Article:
The One Ring: The Nameless Fellowship

Those That Tarry No Longer: Part 3

Session 41

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With the inn’s roof now ablaze, and the undead warriors forcing their way inside on the ground floor, the companions quickly find themselves fighting a losing battle. One-by-one they retreat upstairs, as the rafters catch fire and begin to collapse. Alberic, already exhausted from battling the relentless undead, gets knocked unconscious as a splintering timber crashes down and sends him sprawling.

With no way out, and all exits blocked, the companions have no choice but to surrender. Wilibald stubbornly refuses to give in, until the others are disarmed and threatened with death unless he surrenders too. Reluctantly he does so.

They find themselves chained up together with Aldor, Haleth, Geb and Rodwen, and most of townsfolk, passing traders and unfortunate travellers caught in the attack. Altogether, maybe a thousand are marched from the town, and taken East and South, driven by the warriors in red, whipped where necessary, but not needlessly cruel. Still, nearly half perish by the time they reach Mirkwood, and after passing through the Narrows of the Forest they are handed over to Orcs, who drive them deeper and further South.

All of this passes swiftly for the companions, seemingly without pause for breath or an opportunity to escape. The days are wearying marches, the nights cold and troubled, but all passes in what feels like a matter of minutes, but somehow feels like days have passed too. It is disorientating, and by the time they reach their destination– a fortress atop a hill, surrounded by dank marshland and a moat that they swear holds the faces of the dead– they are exhausted. Aldor in particular is suffering from the march and has a fever, a wracking cough and can barely stand without help.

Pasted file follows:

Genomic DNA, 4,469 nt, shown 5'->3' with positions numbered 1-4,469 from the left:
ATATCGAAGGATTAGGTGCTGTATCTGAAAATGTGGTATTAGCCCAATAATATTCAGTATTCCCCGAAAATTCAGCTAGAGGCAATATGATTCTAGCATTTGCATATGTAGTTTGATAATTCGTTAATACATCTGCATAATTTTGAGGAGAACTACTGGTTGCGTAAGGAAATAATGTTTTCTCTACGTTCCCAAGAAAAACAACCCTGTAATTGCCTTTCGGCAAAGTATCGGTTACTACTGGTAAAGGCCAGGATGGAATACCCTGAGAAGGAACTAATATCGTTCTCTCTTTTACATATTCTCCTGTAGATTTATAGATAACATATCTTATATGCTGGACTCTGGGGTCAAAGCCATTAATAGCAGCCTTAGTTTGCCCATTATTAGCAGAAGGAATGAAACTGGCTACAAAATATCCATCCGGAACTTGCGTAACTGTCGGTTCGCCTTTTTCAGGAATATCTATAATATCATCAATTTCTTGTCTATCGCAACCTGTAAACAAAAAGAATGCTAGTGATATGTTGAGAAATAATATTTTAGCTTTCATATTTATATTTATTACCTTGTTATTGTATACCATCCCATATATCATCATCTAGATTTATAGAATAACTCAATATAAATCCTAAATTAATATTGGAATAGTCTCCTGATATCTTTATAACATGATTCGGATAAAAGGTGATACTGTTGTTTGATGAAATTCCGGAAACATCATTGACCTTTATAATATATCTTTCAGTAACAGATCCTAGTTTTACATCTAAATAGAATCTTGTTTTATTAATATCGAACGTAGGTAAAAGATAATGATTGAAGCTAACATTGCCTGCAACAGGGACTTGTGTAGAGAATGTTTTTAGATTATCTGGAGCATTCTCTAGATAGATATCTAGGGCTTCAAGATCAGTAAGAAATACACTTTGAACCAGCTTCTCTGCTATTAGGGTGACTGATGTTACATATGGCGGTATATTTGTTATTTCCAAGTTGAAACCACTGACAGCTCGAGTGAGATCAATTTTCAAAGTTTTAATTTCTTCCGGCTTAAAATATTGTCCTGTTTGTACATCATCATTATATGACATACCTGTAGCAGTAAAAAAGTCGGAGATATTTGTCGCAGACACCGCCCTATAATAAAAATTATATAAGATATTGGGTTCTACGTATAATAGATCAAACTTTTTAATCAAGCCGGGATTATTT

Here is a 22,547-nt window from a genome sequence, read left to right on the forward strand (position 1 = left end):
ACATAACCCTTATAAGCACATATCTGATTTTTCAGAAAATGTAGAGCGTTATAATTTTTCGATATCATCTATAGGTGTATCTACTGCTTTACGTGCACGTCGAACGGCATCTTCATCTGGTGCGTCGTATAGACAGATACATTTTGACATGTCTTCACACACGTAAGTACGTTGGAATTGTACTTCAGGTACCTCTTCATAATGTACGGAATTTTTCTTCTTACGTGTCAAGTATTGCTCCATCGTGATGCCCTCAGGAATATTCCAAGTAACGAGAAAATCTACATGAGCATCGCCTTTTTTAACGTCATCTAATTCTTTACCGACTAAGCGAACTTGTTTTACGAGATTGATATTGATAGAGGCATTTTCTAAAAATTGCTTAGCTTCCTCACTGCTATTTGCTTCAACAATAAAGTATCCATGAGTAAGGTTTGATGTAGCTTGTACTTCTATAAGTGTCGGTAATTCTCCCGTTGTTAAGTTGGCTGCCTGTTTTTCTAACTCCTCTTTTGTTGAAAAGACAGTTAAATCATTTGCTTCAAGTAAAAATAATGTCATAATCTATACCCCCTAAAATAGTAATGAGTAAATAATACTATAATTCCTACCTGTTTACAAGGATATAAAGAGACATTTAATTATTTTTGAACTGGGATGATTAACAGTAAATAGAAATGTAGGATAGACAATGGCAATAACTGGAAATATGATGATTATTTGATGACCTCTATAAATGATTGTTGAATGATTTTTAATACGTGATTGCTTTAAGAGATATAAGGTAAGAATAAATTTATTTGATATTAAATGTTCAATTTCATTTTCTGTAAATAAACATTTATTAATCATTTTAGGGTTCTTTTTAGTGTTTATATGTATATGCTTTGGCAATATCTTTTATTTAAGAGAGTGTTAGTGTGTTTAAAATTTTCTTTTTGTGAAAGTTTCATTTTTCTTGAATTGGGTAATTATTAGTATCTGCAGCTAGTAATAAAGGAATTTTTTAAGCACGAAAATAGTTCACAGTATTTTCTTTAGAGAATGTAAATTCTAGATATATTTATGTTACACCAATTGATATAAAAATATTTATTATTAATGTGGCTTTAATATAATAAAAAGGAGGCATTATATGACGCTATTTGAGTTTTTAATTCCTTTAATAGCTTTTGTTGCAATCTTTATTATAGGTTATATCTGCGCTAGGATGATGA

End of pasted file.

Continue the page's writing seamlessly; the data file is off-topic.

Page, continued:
The Company are taken into a tunnel, deep below the fortress, and are unceremoniously thrown into a pit of a cell, together with the feverish Aldor, terrified Geb, brave Haleth and depressed Rodwen.

At that moment, Gilthannas comes ‘awake’ and finds himself in their camp, his companions sleeping restlessly, while Irimë struggles with a dark shadow nearby. She turns to look at him, and her whisper carries to his ears:

“A spirit of despair – it has entrapped us all in sorcery! It will consume us if we cannot defeat it!”

Then Gilthannas falls face-first into the cold water that partially floods the cell; it stings his skin, and the others are with him, all unarmed, stripped to their base clothing, weary and troubled. He tells them what he saw, and they decide that this has to be a dream. But how do they escape it?

Time moves swiftly it seems, and to keep their spirits up they sing and attempt to escape (but to no avail; everything they try ends up a faliure). Alberic tends to Aldor, but only delays the inevitable: the old innkeeper dies in his sleep a few days later.

At one point, the door opens (coincidentally at the same time the companions try to ‘will’ it open), and a Woodmen brings in wholesome food and offers them a deal:

“There’s no need for you to suffer down here. The Master of this place has many Men in his service – aye, and Dwarves too, and other folk. Kneel to him, accept him as your lord, and you shall be given a place of honour in his service. Think on this offer, friends – it is better to live than to die, is it not?”